Winters can be harsh in Hayward, WI. A combination of lots of snow and below zero temperatures can begin to wear on people. That’s why Spring is so welcome to us. We love the change of seasons because they are so dramatic.

Well, one Spring, as the temperature was climbing and the sun was shining, 4 elementary-aged boys took it upon themselves to walk over the church for Followers (Hayward Wesleyan’s after school program) instead of ride the bus. Unless parental permission is given, student must ride the bus to Followers. They cannot walk.

One student later told me he had asked for his Dad’s permission and got it under the condition that he go with a few other guys. So that’s exactly what this young man did. He got three of his friends to walk over with him.

The problem was the Dad didn’t think to let either the school or anyone at the church knows he was letting his son walk, and surely the other boys’ parents weren’t informed, neither was the school or the church.

We have a list of the students we’re supposed to pick up. When students don’t show up where they are supposed to, the officials find out where they are. So when these 4 boys didn’t show up on the bus, both the school and I (the church) were trying to find out where they went. Luckily this walking trip to the church wasn’t a secret and other students had heard about what they were doing, so we were told they had walked over.

So when these 4 guys arrived at the church I pulled them aside and placed them in the Fireside room (a room off to the side of our gym).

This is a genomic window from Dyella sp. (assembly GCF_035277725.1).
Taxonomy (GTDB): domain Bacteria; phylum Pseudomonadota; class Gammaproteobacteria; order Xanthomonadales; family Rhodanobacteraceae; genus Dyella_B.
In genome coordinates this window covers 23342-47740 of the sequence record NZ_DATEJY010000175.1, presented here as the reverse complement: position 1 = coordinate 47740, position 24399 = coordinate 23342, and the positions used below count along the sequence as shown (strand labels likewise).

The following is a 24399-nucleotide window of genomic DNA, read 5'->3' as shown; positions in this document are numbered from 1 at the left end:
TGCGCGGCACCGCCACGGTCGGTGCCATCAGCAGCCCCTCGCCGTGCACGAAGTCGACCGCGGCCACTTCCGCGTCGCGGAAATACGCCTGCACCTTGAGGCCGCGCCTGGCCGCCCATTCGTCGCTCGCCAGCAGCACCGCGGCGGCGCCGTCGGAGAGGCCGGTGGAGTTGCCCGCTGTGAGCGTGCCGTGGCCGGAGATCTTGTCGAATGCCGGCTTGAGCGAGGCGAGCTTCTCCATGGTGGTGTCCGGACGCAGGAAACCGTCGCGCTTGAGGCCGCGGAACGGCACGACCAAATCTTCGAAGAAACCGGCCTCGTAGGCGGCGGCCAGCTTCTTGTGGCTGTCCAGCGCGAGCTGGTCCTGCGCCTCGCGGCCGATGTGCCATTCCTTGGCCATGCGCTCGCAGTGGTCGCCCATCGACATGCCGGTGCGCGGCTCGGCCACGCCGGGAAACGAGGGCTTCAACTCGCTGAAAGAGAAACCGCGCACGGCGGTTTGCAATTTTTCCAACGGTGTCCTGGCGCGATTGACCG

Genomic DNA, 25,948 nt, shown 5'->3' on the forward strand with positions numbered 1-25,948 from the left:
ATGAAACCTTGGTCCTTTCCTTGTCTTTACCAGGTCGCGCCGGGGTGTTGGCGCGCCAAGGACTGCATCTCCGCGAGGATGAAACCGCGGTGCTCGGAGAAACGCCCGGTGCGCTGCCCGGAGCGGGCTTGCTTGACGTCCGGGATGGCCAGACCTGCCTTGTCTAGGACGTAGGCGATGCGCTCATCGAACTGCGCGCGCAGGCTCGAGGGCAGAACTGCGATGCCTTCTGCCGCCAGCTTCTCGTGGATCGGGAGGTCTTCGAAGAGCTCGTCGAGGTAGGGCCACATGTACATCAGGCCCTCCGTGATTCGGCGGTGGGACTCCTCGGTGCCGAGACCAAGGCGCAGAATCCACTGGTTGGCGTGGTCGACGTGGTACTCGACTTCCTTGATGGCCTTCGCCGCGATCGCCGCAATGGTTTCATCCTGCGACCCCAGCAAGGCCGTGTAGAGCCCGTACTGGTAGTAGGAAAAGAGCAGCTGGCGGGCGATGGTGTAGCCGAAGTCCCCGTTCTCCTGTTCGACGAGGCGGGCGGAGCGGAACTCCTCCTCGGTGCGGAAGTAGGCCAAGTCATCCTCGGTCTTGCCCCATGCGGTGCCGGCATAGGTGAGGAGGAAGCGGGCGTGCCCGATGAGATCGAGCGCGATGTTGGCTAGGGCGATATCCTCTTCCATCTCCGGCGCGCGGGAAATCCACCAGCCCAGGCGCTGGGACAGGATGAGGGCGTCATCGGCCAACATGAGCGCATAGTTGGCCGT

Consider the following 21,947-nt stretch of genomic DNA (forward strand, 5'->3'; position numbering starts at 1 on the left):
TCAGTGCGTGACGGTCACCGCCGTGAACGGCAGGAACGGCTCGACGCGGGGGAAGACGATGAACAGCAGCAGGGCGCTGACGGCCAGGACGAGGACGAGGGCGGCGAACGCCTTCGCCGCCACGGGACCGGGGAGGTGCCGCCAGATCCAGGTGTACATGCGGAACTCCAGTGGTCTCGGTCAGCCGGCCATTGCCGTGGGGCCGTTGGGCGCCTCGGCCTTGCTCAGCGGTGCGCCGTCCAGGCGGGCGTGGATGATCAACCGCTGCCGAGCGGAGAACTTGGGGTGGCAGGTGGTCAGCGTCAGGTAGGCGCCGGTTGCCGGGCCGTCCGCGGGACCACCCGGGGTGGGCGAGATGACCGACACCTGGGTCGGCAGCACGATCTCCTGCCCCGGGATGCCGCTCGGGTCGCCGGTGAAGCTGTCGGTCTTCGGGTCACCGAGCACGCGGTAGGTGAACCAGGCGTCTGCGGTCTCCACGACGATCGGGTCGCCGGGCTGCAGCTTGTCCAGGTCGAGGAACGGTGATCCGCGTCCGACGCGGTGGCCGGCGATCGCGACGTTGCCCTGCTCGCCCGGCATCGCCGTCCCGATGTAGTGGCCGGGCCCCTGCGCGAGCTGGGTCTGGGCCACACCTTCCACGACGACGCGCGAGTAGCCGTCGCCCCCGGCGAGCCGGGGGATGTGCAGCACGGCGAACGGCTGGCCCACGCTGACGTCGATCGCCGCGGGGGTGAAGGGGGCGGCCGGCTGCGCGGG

They were all saying things like: “Are we in trouble?”

I didn’t answer them. Now I knew these 4 boys. I knew they hadn’t intended to be malicious nor had planned a great evil. However, I need to help them understand the gravity of the situation instead of just yelling at them for making such a stupid decision.

By the way, most people fly off the handle in those situations, and as a parent myself, I understand why. Adults lose it and yell because they have active imaginations. They imagine what could have happened to their child and they want their kid to understand those imaginations. Now, the kid is thinking: “Chill out. I’m fine. We survived. Why is Mom thinking we got kidnapped?” In these situations when a kid is calm and the adult is freaking out inside, the only way an emotional adult (male or female) can communicate their frustration is the yell and lecture on what could have happened.

There is a better way, however. This better way requires a bit of self-control, though.

Here’s how I handled this potentially volatile situation without minimizing the boys’ reckless decision, but helped them understand the dangerousness of it:

I started by asking them how the walk went. They said they loved it! Because the weather was so nice they figured a walk would be good.

I then asked why we might be a little frustrated with a walk that went so great. They didn’t know.

I then schooled them on how a business transaction worked. “It’s called the two-party transfer,” I said. “You guys violated the two-party transfer agreement.”

They looked confused. I had them. They were interested in what this two-party transfer thing was. Their defenses were down because I was talking with them about something other than their “mistake.” For the moment I was talking to them about something that didn’t directly relate to them. The technique is akin to solving a problem together. Instead of me yelling or lecturing what their problem is, I invite them to discover it with me. Today, the container for discovery was the “two-party transfer.”